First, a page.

- 100% court approval guarantee or your money back
- Established in 1997 with over 750,000 customers
- Private and secure
- $299 flat-fee with no hidden charges
- Flexible monthly payment options (get started for as little as $84)
- Unlimited live support by phone and email
- Print your completed forms immediately or have them mailed to you at no additional cost
- Excellent customer reviews (4.6 stars on Trustpilot)
One of the things that really stands out to me is that only 4% of all reviews are 1- or 2-stars. In other words, virtually everyone has a good experience with 3StepDivorce. While their site is a bit dated, it clearly isn’t hurting the customer experience.
If you want to dig deeper, you can read our complete review and comparison of the 10 best online divorce services here.
What are the residency requirements to file for a divorce in Florida?
Florida law requires that one or both spouses must have lived in Florida for at least six months before filing for a divorce. You must be able to legally prove residency before a court will hear your divorce case.
Residency can be established by proving that you were either physically present in the state for six months or that you had the intention during that time to make Florida your primary residence.
Only visiting Florida from time to time or maintaining a vacation property are not sufficient grounds to prove residency. You can prove residency by providing a signed least, show proof of a permanent job in Florida, using a Florida address for official matters, getting a Florida driver’s license and registration, or filing your state taxes in Florida.
How long does it take to get a divorce in Florida?
For a Simplified Divorce, a hearing will be scheduled at the earliest possible date according to the court’s schedule. There is a mandatory 20-day waiting period before the hearing can be held, and you and your spouse must appear at the hearing for the divorce to be finalized.
After the judge signs the Final Judgment, you will need to take that document to the Clerk’s Family Law Division where it will be filed and your case will then be considered final.
For contested divorces, especially those where there are several assets or debts to unwind, or child custody and support issues to negotiate could mean that a divorce might take one or even two years or more.
Can I file for divorce in Florida without using a lawyer?
Yes. When you and your spouse are able to agree on all issues related to your divorce, you can file for a Simplified Dissolution of Marriage as long as you meet all qualifying criteria. It should only take about 30 days from filing to finalization as long as you can agree on all terms.
Florida State Courts also has a Self-Help Center which can help you navigate the legal system. The self-help website will allow you to access resources to represent yourself in court and also provides a directory of local self-help centers, along with links to free and low-cost legal aid and other related resources.
Although you will still need to print out all your forms and file them at an appropriate court location, using the self-help center will expedite your process. Staff will be able to help you in filling out forms, but they will not be able to act as your lawyer or give you any legal advice.
Are there any special rules regarding divorce in Florida if I am pregnant?
There are no laws in Florida that prevent you from getting a divorce if you are pregnant. You can file for a dissolution of marriage, but if you represent yourself, then you must acknowledge the unborn child by completing the Petition for Dissolution of Marriage with Dependent Minor Children.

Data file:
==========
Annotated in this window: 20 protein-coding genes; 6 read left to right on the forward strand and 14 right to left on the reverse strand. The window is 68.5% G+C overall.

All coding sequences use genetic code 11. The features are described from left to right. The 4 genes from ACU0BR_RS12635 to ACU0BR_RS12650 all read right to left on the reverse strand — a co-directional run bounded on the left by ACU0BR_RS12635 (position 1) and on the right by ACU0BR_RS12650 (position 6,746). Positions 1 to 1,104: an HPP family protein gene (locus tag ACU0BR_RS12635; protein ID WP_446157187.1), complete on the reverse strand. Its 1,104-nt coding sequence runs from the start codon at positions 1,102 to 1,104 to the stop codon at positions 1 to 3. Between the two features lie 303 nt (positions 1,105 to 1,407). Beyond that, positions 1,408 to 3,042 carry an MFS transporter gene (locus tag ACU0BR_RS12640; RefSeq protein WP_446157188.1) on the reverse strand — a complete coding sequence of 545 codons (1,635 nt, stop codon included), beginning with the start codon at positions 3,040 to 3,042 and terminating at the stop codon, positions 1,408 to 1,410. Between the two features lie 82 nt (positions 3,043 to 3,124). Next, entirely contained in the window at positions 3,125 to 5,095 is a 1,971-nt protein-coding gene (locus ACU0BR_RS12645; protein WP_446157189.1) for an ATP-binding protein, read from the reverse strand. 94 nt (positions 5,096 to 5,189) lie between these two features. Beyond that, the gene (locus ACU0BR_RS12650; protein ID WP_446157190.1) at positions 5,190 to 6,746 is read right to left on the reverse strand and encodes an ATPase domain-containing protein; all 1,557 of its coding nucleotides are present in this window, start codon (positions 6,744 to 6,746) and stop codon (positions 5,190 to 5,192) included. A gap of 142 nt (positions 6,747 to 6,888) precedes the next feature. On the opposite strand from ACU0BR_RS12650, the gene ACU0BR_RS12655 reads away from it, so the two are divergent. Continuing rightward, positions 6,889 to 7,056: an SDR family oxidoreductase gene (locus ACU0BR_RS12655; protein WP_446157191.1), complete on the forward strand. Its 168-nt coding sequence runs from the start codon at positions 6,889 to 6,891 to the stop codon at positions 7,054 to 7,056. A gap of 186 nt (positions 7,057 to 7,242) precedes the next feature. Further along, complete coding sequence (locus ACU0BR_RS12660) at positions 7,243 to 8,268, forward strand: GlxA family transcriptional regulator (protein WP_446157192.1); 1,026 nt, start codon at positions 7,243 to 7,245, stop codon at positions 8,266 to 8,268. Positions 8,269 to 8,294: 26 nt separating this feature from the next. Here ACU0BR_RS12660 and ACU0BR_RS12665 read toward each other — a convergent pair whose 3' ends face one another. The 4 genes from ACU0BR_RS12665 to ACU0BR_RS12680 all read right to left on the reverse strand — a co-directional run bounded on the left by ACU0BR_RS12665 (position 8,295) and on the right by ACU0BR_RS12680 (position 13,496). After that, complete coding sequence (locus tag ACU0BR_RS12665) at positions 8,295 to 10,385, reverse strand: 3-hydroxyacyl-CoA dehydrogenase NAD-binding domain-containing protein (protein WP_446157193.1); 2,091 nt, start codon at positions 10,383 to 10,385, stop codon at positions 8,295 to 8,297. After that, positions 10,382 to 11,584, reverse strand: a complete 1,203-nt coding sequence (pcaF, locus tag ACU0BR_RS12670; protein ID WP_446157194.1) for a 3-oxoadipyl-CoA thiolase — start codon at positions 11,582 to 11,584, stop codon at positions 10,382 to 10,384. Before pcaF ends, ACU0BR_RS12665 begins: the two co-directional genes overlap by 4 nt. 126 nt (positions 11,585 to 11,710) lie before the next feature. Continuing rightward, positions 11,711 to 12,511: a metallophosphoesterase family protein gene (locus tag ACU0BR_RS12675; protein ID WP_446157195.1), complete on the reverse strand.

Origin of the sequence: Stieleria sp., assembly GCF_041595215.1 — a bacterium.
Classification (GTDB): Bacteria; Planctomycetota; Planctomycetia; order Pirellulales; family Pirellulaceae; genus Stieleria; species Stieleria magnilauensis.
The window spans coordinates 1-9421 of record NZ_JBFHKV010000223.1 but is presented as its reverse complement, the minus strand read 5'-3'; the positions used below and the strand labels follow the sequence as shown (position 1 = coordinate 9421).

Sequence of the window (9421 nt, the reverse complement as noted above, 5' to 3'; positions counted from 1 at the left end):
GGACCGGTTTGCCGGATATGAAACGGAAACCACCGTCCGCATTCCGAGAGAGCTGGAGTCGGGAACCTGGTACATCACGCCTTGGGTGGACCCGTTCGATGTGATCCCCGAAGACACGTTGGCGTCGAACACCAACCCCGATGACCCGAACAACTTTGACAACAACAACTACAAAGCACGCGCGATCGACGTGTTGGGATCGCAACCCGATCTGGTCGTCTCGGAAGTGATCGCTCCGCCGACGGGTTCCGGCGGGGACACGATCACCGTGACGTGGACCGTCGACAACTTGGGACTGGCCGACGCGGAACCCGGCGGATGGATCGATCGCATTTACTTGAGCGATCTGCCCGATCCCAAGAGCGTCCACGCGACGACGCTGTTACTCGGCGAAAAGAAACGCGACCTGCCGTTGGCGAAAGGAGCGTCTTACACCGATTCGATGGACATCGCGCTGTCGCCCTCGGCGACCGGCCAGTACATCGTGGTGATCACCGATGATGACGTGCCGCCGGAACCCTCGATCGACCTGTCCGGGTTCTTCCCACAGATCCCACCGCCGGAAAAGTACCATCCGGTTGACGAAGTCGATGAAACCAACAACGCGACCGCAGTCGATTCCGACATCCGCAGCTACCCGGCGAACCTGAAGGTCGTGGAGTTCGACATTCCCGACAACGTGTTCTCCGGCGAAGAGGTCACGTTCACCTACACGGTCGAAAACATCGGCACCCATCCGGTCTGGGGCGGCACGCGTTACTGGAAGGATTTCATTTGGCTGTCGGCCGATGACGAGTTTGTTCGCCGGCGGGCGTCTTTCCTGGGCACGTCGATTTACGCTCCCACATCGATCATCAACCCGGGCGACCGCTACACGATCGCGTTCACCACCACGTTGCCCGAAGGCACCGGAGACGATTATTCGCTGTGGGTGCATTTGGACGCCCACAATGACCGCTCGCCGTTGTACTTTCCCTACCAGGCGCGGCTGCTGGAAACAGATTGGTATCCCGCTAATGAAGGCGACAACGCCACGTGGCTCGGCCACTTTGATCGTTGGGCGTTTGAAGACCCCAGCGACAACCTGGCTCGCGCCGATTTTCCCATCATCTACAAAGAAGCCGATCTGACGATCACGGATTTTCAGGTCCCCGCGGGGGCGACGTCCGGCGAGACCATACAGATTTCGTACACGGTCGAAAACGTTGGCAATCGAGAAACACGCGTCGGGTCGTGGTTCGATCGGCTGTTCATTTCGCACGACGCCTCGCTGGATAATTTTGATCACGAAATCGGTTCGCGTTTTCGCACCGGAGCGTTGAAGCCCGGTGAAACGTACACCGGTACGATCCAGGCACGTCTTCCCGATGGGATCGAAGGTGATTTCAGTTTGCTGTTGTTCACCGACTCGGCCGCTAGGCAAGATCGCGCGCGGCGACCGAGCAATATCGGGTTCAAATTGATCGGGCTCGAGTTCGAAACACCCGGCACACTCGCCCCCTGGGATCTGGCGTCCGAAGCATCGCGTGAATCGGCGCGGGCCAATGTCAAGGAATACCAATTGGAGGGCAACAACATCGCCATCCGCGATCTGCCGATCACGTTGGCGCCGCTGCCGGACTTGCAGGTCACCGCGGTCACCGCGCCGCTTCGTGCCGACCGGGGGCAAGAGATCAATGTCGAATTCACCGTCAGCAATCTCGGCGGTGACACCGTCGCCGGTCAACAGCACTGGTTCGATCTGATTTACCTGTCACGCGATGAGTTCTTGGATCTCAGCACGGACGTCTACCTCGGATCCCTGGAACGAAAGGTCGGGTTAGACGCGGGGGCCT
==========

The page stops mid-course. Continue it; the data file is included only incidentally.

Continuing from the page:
Even if another man is the father, Florida law presumes that a husband is the legal father and is the person who has responsibilities and rights regarding the child. This includes visitation, timesharing, participating in the child’s care and providing financial support.
The legal status can be changed by filing a disestablishment of paternity and having the biological father establish paternity.
How is my divorce affected if I am a member of the military in Florida?
Certain state and federal laws come into play if a member of the military is involved in a divorce in Florida. The grounds for a military divorce are the same as for a civilian divorce. to meet residency requirements, the service member or their spouse must live in or be stationed in Florida.
Once forms have been filed to begin the divorce, copies must be served on the spouse to give him or her a chance to respond. When one spouse is in the military, they have certain protections afforded to them by the Servicemembers Civil Relief Act that allow them to postpone the divorce while they are overseas or otherwise not able to adequately respond to the petition due to military service commitments.
The Servicemembers Civil Relief Act eases many legal and financial burdens of military personnel and their families who face the added challenges of active duty. It also prevents active duty military members from being held in default for failing to respond to a divorce action.
Federal law dictates that child and spousal support awards may not exceed 60% of a servicemembers pay and allowances if they are single. That amount drops to 50% if the servicemember remarries and has a new family they must support. Child support is determined
using normal Florida child support guidelines and worksheets to determine an appropriate amount that must be paid.
Normal Florida property division laws are used in a military divorce, but the federal government also has put in place the Uniformed Services Former Spouses’ Protection Act that dictates how military retirement benefits are calculated in a divorce. For a spouse to receive any of the service members pay, they must have been married for at least 10 years while the service member was on active duty.
Looking for more great tips about filing for divorce? Check out a few of our favorite resources:
- How to File for Divorce
- How Should I Prepare for Divorce
- What Are The Types of Divorce
- How Should I Prepare for Divorce